But no matter how hard and smart the Democratic Party machinery focused with a great deal of self-satisfaction on its “ground game” at election time and deployed its social media skills in the 2016 race, it was in for a rude awakening: the American electorate may be distracted a lot of the time, but not all the time.

The November 2016 election results show working-class America finally waking up from its long sleep. Unfazed by the never-ending rhetoric from the Clinton machine, voters realized one stunning fact about the 2016 presidential election: no matter whether Clinton or Trump were to win, a Republican would serve in the White House.

Yes, Trump may be crass and unpolished, but that’s what the American people often feel like themselves. The Clintons seemed so … French, always having some twist up their sleeve.

And so it was that the American people made a deliberate choice: Let’s opt for the new thing.

Even middle class voters felt that they had been sold out by the Clintons.

Infrastructure still not fixed

If one wants to gauge the ineffectiveness of the Clinton machinery over the past quarter century, then nothing expresses the problem more than this fact: Back in 1992, Bill Clinton ran a campaign based on the three D’s – the deficits in the U.S. federal budget, trade and infrastructure.

The one issue among them that he actually dealt with first (and effectively) was a surprising choice for a Democrat – particularly after Reagan’s unprecedented and unfunded arms spending spree a decade earlier: Clinton tackled the budget deficit. One would have thought that his primary choice would have been the infrastructure deficit.

In his defense, Bill Clinton would argue that the Republicans, who took over Congress two years into his presidency, just didn’t let him invest more in infrastructure.

The irony now, 25 years later, is that Barack Obama pleaded his case the same way on why there is so little infrastructure investment — the Republicans just won’t let me.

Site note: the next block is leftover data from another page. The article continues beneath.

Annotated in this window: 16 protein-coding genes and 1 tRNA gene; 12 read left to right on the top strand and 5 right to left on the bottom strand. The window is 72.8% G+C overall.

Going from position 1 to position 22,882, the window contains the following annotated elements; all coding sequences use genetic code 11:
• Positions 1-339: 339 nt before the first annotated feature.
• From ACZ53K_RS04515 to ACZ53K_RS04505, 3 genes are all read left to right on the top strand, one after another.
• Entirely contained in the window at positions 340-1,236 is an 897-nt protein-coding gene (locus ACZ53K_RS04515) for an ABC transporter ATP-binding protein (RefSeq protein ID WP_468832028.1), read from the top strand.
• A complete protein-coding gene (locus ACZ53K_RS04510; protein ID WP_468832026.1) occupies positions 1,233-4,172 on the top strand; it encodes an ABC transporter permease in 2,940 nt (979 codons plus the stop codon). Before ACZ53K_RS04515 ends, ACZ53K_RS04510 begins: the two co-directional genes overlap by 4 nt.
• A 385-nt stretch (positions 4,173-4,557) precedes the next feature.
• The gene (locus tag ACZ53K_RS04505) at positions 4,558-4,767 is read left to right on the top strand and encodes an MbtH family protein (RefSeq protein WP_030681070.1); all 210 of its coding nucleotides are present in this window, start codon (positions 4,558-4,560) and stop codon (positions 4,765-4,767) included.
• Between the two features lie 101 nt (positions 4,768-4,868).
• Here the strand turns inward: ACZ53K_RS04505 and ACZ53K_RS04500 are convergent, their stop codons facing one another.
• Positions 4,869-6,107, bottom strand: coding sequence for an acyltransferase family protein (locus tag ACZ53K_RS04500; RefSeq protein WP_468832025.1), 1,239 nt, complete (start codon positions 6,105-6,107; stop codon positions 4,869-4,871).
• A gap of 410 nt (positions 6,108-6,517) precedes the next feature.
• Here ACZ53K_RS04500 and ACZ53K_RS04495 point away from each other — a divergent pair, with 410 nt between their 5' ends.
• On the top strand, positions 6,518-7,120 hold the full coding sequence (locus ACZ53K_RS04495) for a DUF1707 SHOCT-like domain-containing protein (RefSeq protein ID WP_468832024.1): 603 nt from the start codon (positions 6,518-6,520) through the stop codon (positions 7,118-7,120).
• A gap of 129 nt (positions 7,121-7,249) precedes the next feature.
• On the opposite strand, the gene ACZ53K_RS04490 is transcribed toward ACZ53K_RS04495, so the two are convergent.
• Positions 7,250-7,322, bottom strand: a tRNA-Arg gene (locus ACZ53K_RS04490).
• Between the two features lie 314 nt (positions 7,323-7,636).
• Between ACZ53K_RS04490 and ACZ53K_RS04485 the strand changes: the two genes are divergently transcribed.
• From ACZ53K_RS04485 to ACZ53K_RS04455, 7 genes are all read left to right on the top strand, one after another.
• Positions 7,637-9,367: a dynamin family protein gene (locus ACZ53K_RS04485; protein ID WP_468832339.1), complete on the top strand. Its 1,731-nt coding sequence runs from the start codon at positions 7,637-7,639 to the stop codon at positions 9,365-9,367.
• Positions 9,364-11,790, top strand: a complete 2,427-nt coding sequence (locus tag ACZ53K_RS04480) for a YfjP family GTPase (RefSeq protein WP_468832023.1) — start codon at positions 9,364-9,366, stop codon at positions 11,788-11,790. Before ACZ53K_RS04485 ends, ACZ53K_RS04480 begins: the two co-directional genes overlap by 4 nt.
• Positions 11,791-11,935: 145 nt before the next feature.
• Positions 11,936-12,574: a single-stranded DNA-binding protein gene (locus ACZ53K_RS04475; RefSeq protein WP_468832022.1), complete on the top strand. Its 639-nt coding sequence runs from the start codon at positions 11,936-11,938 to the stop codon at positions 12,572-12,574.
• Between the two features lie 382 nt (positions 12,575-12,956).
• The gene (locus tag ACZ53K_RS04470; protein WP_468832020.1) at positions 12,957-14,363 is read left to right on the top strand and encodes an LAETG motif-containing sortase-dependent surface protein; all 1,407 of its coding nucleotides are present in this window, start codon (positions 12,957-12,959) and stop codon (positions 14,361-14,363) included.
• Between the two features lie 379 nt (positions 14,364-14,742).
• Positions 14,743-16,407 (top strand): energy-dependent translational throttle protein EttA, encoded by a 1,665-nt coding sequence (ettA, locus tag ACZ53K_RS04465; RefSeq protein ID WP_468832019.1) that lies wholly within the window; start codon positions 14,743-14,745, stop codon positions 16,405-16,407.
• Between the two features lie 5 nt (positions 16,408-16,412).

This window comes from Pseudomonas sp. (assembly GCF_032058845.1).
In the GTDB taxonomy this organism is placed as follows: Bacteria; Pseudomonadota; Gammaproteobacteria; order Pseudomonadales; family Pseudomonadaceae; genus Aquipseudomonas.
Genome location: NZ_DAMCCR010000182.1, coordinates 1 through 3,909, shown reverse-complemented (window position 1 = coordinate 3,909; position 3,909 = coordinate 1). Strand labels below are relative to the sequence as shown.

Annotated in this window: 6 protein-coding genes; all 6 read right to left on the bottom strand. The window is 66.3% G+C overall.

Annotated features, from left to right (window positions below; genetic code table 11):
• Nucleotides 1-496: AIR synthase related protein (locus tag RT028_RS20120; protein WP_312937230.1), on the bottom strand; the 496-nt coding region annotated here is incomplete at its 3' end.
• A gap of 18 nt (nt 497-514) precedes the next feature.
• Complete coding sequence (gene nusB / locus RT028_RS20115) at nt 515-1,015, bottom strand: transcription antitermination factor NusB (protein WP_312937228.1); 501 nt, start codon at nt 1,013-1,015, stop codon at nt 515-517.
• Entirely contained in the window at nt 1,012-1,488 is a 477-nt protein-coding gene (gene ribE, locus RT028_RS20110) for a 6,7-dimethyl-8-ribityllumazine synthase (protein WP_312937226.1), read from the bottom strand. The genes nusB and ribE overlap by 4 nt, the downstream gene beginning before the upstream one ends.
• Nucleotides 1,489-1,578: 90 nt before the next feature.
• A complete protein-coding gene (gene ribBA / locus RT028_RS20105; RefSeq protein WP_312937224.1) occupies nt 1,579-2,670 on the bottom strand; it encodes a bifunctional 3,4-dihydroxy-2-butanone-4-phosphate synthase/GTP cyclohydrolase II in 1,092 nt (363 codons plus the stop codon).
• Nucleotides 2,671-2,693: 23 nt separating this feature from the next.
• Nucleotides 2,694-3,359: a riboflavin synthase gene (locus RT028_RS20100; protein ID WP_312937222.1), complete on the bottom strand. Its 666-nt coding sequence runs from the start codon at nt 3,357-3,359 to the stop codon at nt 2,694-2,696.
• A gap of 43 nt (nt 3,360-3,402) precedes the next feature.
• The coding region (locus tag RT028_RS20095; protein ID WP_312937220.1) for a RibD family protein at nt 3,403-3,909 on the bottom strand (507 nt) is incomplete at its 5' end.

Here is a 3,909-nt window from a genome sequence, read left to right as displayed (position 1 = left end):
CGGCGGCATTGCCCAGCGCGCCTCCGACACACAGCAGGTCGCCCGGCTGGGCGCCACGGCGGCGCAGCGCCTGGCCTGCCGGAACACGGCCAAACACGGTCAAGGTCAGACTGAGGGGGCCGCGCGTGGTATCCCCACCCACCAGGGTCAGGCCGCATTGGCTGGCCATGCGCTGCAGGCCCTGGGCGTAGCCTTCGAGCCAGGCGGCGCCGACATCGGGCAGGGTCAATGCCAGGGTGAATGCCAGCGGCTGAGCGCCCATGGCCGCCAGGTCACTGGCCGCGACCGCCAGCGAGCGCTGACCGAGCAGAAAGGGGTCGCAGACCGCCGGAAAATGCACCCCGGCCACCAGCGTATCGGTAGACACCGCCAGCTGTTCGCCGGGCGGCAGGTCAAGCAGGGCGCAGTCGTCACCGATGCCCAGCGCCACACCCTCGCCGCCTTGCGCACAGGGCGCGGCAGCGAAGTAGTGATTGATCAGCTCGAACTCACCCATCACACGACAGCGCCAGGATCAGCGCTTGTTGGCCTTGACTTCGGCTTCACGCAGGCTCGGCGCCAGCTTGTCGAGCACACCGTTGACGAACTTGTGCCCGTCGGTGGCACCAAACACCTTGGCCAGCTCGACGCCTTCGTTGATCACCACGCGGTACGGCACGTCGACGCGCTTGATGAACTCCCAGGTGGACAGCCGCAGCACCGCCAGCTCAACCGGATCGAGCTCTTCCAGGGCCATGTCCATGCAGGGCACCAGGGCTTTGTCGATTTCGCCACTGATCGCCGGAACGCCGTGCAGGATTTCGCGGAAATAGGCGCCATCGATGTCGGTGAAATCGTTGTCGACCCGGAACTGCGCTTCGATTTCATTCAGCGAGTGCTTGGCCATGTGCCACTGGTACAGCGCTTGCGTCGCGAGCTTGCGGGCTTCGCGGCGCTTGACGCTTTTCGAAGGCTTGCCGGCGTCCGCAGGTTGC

Ineffective Clintons

This created serious doubts about the effectiveness of the Clinton/Obama machinery. Many voters in swing states feel they have had enough of all those mellifluous towers of words about actions that the Clintons say will be taken – and then, once in office, don’t materialize. Other than that the Republican establishment once again pretty much has its way, even if a Democrat occupies the White House.

One could call that a spellbinding testament to political impotence.

Smart Republicans

Republicans, for their part, appreciated the highly concessional Clinton/Obama political style. But they didn’t let on. They kept complaining bitterly about the Clintons’ and Obamas’ presumed intent on making the United States a socialist country.

Republicans knew all along that the argument is completely overblown. But they played their role to perfection, attacking the Democrats as “leftists,” while letting them implement many elements of what used to be classic Republican policy prescriptions.

The ultimate reality in the American body politic since the arrival of the Clintons on the national and eventual global political stage is simply this: Willingly or unwillingly, the Republicans have managed to co-opt the Democratic Party.


Forget Asia. The biggest “pivot” in US politics in decades remains the Clintons’ repositioning of the Democrats.

If the Clintons were “progressives who get things done,” they would not still be running on unmet 1992 pledges.

The Republicans have co-opted Democrats into enacting the conservative agenda.